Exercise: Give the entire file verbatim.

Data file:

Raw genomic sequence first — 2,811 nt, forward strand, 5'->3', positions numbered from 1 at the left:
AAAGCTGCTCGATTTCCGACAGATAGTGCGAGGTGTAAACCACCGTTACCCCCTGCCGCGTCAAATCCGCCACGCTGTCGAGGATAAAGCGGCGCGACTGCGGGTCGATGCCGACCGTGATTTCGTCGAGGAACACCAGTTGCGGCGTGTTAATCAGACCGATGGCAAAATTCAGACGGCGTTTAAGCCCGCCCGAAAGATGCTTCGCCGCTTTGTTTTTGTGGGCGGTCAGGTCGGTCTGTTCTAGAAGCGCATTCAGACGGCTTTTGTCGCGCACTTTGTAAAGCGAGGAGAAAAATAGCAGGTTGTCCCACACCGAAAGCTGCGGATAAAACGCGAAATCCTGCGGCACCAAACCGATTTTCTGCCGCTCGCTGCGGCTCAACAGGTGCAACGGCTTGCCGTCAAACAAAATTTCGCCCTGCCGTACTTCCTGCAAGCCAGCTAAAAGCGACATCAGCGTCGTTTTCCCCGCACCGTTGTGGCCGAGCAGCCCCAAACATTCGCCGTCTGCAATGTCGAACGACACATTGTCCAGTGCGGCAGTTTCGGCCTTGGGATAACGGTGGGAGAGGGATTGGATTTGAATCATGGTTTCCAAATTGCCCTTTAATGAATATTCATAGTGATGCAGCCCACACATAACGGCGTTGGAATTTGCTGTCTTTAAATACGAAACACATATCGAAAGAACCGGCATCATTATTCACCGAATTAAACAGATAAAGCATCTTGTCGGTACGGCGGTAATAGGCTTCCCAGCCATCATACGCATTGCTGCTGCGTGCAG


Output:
Raw genomic sequence first — 2,811 nt, forward strand, 5'->3', positions numbered from 1 at the left:
AAAGCTGCTCGATTTCCGACAGATAGTGCGAGGTGTAAACCACCGTTACCCCCTGCCGCGTCAAATCCGCCACGCTGTCGAGGATAAAGCGGCGCGACTGCGGGTCGATGCCGACCGTGATTTCGTCGAGGAACACCAGTTGCGGCGTGTTAATCAGACCGATGGCAAAATTCAGACGGCGTTTAAGCCCGCCCGAAAGATGCTTCGCCGCTTTGTTTTTGTGGGCGGTCAGGTCGGTCTGTTCTAGAAGCGCATTCAGACGGCTTTTGTCGCGCACTTTGTAAAGCGAGGAGAAAAATAGCAGGTTGTCCCACACCGAAAGCTGCGGATAAAACGCGAAATCCTGCGGCACCAAACCGATTTTCTGCCGCTCGCTGCGGCTCAACAGGTGCAACGGCTTGCCGTCAAACAAAATTTCGCCCTGCCGTACTTCCTGCAAGCCAGCTAAAAGCGACATCAGCGTCGTTTTCCCCGCACCGTTGTGGCCGAGCAGCCCCAAACATTCGCCGTCTGCAATGTCGAACGACACATTGTCCAGTGCGGCAGTTTCGGCCTTGGGATAACGGTGGGAGAGGGATTGGATTTGAATCATGGTTTCCAAATTGCCCTTTAATGAATATTCATAGTGATGCAGCCCACACATAACGGCGTTGGAATTTGCTGTCTTTAAATACGAAACACATATCGAAAGAACCGGCATCATTATTCACCGAATTAAACAGATAAAGCATCTTGTCGGTACGGCGGTAATAGGCTTCCCAGCCATCATACGCATTGCTGCTGCGTGCAG